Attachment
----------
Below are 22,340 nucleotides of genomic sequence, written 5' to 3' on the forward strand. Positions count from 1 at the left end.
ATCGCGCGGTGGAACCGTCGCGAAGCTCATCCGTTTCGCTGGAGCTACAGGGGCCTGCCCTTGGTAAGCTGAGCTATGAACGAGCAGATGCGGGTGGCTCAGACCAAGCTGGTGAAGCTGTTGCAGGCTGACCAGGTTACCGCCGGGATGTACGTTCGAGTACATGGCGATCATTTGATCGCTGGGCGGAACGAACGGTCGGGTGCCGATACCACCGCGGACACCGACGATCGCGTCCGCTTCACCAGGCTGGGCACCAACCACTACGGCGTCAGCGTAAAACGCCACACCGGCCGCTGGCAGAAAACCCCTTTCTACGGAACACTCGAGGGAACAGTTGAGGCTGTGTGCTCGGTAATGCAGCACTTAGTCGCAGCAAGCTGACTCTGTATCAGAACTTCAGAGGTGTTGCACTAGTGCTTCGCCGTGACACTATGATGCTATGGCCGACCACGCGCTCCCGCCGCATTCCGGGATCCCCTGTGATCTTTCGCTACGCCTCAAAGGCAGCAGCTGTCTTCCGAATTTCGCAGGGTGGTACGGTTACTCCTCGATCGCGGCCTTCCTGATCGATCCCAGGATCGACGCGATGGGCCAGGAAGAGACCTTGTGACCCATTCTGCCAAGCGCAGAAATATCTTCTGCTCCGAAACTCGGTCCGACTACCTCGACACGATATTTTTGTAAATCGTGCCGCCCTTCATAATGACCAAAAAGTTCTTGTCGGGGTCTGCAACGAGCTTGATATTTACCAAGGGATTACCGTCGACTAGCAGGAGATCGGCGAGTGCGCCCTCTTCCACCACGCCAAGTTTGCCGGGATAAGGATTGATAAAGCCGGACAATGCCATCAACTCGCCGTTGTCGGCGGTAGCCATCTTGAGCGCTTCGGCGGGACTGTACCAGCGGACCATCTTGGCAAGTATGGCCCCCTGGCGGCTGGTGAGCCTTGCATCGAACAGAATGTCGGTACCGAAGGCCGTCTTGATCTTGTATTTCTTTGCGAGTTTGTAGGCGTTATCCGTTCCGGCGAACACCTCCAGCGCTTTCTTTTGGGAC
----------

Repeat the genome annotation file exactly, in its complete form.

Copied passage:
Below are 22,340 nucleotides of genomic sequence, written 5' to 3' on the forward strand. Positions count from 1 at the left end.
ATCGCGCGGTGGAACCGTCGCGAAGCTCATCCGTTTCGCTGGAGCTACAGGGGCCTGCCCTTGGTAAGCTGAGCTATGAACGAGCAGATGCGGGTGGCTCAGACCAAGCTGGTGAAGCTGTTGCAGGCTGACCAGGTTACCGCCGGGATGTACGTTCGAGTACATGGCGATCATTTGATCGCTGGGCGGAACGAACGGTCGGGTGCCGATACCACCGCGGACACCGACGATCGCGTCCGCTTCACCAGGCTGGGCACCAACCACTACGGCGTCAGCGTAAAACGCCACACCGGCCGCTGGCAGAAAACCCCTTTCTACGGAACACTCGAGGGAACAGTTGAGGCTGTGTGCTCGGTAATGCAGCACTTAGTCGCAGCAAGCTGACTCTGTATCAGAACTTCAGAGGTGTTGCACTAGTGCTTCGCCGTGACACTATGATGCTATGGCCGACCACGCGCTCCCGCCGCATTCCGGGATCCCCTGTGATCTTTCGCTACGCCTCAAAGGCAGCAGCTGTCTTCCGAATTTCGCAGGGTGGTACGGTTACTCCTCGATCGCGGCCTTCCTGATCGATCCCAGGATCGACGCGATGGGCCAGGAAGAGACCTTGTGACCCATTCTGCCAAGCGCAGAAATATCTTCTGCTCCGAAACTCGGTCCGACTACCTCGACACGATATTTTTGTAAATCGTGCCGCCCTTCATAATGACCAAAAAGTTCTTGTCGGGGTCTGCAACGAGCTTGATATTTACCAAGGGATTACCGTCGACTAGCAGGAGATCGGCGAGTGCGCCCTCTTCCACCACGCCAAGTTTGCCGGGATAAGGATTGATAAAGCCGGACAATGCCATCAACTCGCCGTTGTCGGCGGTAGCCATCTTGAGCGCTTCGGCGGGACTGTACCAGCGGACCATCTTGGCAAGTATGGCCCCCTGGCGGCTGGTGAGCCTTGCATCGAACAGAATGTCGGTACCGAAGGCCGTCTTGATCTTGTATTTCTTTGCGAGTTTGTAGGCGTTATCCGTTCCGGCGAACACCTCCAGCGCTTTCTTTTGGGAC